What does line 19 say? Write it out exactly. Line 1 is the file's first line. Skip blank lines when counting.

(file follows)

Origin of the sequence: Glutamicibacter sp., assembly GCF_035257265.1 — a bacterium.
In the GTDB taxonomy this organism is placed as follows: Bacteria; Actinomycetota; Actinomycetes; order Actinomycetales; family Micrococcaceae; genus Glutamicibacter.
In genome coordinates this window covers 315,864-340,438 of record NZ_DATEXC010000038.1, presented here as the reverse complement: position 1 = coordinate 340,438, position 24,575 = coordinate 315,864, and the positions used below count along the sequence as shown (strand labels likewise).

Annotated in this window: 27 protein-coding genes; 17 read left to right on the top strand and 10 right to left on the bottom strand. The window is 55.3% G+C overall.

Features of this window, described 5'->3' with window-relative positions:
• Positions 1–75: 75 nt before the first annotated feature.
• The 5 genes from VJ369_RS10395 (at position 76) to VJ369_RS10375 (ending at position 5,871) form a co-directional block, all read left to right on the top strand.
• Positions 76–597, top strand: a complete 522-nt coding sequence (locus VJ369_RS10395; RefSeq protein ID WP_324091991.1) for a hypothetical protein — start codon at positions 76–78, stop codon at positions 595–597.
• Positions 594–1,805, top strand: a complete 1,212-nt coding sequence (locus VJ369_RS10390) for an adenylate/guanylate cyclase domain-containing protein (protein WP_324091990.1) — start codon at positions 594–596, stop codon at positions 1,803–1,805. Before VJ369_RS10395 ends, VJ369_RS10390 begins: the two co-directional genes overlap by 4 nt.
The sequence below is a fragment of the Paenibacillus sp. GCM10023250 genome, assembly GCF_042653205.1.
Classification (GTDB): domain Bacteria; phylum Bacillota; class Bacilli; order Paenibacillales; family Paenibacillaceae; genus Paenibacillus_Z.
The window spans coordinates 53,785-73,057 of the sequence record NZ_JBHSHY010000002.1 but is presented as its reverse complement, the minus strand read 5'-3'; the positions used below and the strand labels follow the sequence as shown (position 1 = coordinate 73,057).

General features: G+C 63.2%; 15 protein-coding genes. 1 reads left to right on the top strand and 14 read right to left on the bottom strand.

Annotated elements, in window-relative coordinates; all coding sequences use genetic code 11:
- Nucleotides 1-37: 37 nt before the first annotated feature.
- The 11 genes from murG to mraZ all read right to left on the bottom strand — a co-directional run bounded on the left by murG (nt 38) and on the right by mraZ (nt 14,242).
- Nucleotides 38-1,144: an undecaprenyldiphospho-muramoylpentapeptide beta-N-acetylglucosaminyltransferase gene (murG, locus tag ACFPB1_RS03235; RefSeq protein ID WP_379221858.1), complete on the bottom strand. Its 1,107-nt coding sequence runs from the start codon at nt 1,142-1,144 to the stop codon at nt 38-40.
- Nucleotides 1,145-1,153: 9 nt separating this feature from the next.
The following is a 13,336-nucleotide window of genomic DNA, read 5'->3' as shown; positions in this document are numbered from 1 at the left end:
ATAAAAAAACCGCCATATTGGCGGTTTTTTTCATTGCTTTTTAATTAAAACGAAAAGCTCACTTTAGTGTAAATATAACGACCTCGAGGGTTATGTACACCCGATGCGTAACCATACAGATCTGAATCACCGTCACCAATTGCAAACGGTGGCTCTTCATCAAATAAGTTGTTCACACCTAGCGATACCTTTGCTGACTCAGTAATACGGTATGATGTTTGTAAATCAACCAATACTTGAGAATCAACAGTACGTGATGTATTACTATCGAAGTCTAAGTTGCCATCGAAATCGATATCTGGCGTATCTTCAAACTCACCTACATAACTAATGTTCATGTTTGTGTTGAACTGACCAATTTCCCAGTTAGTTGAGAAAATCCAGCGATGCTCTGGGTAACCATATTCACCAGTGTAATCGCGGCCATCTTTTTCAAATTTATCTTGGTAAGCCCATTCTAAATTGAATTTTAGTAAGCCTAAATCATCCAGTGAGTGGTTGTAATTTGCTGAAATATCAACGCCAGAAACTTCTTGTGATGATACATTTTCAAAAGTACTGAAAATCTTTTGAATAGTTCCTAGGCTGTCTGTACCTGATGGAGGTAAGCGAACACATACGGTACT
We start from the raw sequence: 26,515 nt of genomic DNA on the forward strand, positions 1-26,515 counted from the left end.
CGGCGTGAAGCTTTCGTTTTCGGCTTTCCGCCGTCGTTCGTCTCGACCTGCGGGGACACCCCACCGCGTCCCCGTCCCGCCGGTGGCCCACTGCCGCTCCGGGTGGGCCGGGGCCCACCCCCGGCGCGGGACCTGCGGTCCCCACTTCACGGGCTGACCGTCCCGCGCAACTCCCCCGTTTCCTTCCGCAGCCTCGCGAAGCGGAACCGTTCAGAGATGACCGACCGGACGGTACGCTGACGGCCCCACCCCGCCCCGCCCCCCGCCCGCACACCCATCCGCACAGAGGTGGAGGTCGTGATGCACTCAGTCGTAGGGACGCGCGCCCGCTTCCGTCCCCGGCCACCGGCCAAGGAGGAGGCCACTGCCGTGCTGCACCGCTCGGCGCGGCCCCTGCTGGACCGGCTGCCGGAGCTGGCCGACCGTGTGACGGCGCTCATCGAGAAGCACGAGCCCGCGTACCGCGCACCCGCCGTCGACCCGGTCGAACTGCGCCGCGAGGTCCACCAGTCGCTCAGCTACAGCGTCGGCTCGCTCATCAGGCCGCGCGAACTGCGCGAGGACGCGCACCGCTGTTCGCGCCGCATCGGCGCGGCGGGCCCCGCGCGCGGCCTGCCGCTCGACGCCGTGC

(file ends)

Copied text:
The following is a 13,336-nucleotide window of genomic DNA, read 5'->3' as shown; positions in this document are numbered from 1 at the left end: